The type of info shared on social networking sites will be different, and unique, for each business. Some will feel confident sharing general customer info such as stats for products sold. Others will not. However might freely share customer questions and answers provided. What your biz shares with the public is important for a variety of serious reasons. And should be taken into consideration once you decide who performs the task.
Should your company set social networking posting policies?
Since social networking (which includes blogging) is still a fairly new marketing strategy for many, companies are stopping short of considering it an integral part of their marketing department. One which also requires its own individual set of policies. Not the least of which should be how much and what should be shared.
It’s important for every business to have company, departmental and employee policies. And social networking, though different from the usual marketing strategies, should be included within your marketing department. Have it’s own unique policies.
This should not only include what is shared and what’s not, but how it’s presented, the voice used to present it. How comments are responded to. As we all now know, over-sharing, emotional posting and ignoring customer complaints, can quickly lead to major PR problems, financial loss, customer complaints and defections. And that’s just to start. In short, improperly sharing with clients and customers can quickly translate into great marketing fodder for the competition. Escalate to a nightmare for you and your biz.
Here are 5 Tips to help you determine what your company should share on social networking sites:
1. Biz Stats – Financial, Customer, Marketing, Complaints – Do customers really need this info? Likely not. Except for customer complaints and reviews you may decide to share.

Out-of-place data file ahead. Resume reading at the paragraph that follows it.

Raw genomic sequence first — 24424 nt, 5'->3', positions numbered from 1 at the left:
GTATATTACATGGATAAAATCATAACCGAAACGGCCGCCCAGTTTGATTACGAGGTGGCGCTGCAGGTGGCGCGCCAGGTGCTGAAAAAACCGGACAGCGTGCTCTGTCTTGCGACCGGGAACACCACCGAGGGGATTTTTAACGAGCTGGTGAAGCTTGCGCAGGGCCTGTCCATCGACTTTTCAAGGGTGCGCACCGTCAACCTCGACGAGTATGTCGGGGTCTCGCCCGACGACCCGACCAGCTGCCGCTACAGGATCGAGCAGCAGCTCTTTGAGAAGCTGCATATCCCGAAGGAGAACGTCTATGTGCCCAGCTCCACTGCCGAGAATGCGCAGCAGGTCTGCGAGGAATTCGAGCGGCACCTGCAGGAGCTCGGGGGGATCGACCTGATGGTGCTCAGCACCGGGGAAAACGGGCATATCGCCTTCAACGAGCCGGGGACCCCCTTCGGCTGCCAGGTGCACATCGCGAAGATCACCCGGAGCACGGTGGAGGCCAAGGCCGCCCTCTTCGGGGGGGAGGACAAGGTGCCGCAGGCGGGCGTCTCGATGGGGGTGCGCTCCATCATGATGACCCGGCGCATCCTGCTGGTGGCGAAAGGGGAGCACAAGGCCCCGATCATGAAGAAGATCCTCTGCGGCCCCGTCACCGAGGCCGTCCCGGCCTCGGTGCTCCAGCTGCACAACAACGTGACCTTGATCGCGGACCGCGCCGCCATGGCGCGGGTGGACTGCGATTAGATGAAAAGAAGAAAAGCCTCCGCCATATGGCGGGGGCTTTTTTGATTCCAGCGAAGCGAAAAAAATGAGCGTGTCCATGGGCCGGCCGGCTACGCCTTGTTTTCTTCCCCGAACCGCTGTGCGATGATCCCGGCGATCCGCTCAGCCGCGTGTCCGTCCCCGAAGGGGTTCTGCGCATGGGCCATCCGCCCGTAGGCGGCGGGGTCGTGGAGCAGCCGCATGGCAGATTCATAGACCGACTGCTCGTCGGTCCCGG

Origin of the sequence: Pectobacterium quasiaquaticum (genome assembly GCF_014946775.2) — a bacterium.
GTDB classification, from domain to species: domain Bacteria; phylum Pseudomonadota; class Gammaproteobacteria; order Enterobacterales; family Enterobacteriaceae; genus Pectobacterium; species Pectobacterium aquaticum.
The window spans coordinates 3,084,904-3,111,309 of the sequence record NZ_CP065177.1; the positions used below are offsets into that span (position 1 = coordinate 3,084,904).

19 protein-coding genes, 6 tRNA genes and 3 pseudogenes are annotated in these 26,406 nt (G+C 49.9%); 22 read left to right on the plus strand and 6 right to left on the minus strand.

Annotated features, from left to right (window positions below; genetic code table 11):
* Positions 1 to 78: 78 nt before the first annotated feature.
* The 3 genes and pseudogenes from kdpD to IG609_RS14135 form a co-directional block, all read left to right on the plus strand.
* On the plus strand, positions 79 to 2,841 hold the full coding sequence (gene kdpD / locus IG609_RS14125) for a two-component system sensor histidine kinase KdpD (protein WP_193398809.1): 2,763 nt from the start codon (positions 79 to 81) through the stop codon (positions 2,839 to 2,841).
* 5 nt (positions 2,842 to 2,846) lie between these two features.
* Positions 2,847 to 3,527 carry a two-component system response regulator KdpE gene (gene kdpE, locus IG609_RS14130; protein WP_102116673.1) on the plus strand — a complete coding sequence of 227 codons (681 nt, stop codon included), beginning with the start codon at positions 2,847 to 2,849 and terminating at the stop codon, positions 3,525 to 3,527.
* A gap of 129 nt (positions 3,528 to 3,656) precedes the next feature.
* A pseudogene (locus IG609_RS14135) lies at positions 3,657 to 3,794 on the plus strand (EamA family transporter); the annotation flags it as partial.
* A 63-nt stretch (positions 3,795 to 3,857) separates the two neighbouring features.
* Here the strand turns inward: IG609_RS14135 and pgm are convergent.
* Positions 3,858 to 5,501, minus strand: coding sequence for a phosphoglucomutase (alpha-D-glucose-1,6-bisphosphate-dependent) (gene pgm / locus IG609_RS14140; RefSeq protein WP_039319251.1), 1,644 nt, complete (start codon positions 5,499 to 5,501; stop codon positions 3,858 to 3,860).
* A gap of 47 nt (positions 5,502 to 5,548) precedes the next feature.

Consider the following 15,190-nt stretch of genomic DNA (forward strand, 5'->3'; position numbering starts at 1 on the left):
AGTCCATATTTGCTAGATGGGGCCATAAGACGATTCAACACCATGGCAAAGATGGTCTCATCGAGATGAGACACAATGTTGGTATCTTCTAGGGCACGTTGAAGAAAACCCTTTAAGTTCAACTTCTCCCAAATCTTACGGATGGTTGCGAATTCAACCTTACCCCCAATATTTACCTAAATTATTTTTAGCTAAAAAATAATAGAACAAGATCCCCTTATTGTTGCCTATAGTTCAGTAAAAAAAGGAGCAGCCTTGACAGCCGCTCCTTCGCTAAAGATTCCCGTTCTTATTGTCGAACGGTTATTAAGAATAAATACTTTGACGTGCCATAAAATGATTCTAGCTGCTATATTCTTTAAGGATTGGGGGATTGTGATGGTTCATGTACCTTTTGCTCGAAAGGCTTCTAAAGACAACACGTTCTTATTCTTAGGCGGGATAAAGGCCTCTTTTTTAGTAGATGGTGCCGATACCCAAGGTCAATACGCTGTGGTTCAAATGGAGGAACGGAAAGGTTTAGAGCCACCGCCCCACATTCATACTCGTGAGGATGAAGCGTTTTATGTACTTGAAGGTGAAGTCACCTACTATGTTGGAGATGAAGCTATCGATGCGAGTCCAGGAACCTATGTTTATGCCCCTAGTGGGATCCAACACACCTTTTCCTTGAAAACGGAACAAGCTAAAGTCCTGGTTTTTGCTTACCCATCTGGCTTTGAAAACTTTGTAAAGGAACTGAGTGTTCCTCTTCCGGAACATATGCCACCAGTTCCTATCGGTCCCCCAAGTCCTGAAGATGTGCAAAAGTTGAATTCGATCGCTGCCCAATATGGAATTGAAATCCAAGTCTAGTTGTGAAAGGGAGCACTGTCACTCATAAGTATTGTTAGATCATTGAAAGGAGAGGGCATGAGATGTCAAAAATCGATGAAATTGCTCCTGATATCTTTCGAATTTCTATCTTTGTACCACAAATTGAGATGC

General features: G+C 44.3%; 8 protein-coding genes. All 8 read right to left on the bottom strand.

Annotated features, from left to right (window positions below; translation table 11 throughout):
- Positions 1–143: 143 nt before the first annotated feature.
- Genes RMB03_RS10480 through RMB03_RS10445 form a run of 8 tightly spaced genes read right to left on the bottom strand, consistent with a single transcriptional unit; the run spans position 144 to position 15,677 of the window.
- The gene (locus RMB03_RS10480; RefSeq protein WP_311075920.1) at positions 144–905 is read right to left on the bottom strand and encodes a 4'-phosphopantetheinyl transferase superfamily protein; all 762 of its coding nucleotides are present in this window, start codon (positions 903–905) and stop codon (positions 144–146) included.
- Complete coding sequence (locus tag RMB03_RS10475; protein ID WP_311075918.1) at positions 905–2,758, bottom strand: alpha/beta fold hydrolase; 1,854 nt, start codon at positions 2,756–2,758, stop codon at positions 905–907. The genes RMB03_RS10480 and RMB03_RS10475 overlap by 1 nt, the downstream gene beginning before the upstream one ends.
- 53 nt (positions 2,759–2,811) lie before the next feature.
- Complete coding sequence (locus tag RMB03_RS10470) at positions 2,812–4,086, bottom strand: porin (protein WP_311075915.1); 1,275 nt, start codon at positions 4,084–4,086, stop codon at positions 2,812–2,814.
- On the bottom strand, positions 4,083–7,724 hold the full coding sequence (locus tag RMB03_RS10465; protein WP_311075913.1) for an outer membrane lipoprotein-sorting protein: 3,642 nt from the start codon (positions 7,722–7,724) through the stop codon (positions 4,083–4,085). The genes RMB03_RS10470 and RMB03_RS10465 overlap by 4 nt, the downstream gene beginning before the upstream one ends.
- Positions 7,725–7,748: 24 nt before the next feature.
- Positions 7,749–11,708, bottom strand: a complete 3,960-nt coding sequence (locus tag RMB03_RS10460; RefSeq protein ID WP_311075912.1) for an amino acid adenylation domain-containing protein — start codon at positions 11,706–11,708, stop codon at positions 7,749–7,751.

2. Internal and/or privileged info – Discussions re products, policies, projects in development. Unless you’re launching a product, most of this info is best kept within the company; not for public consumption.
3. Company problems, court cases, etc. – Depending on the situation, you should consider making a one-time formal post including salient details. Discuss this with legal counsel. If questions persist, consider setting up a website or blog to continue responding, or turn it over to legal. Customers and potential clients won’t jump ship, as easily, when they have the facts.
4. Info about competition – Most companies prefer to steer clear of negative comments about the competition. This is a legal gray area; which may rear up and bite you if you regularly post it.
5. Personal Info – As some, have sadly, come to realize, anything posted on blogs and social networking sites is immediately published. Sent out into the blogosphere and Internet. For anyone to see and read. Be aware and cautious when sharing personal info.
Do Share: Info about new products, useful resources, pertinent case histories, how-to and related articles, for example. Helpful information, tips and techniques customers and followers 核數師 can actually use.
Don’t: Get snarky, emotionally post, take followers for granted, refuse to respond. Fail to answer customer complaints.
One final question. Ask yourself:
‘Do I really want the public to know this particular information?’ After all, it immediately becomes public once posted.
That said, think twice about what you or your social networking employee posts. You, and they, represent the company. What it stands for. How it cares for and responds to its customers. And each post, or comment, can make a world of difference in how your biz is perceived.
Through strategic use of social media marketing, website search engine optimization, and advanced customer relationship building techniques, Jean helps clients garner greater credibility and visibility needed to deliver high-value results by leveraging their on and offline presence. For your Free 40 page report: “The Down and Dirty Facts Why Your Biz is Losing Cash and Clients by Failing to Start a Conversation on Social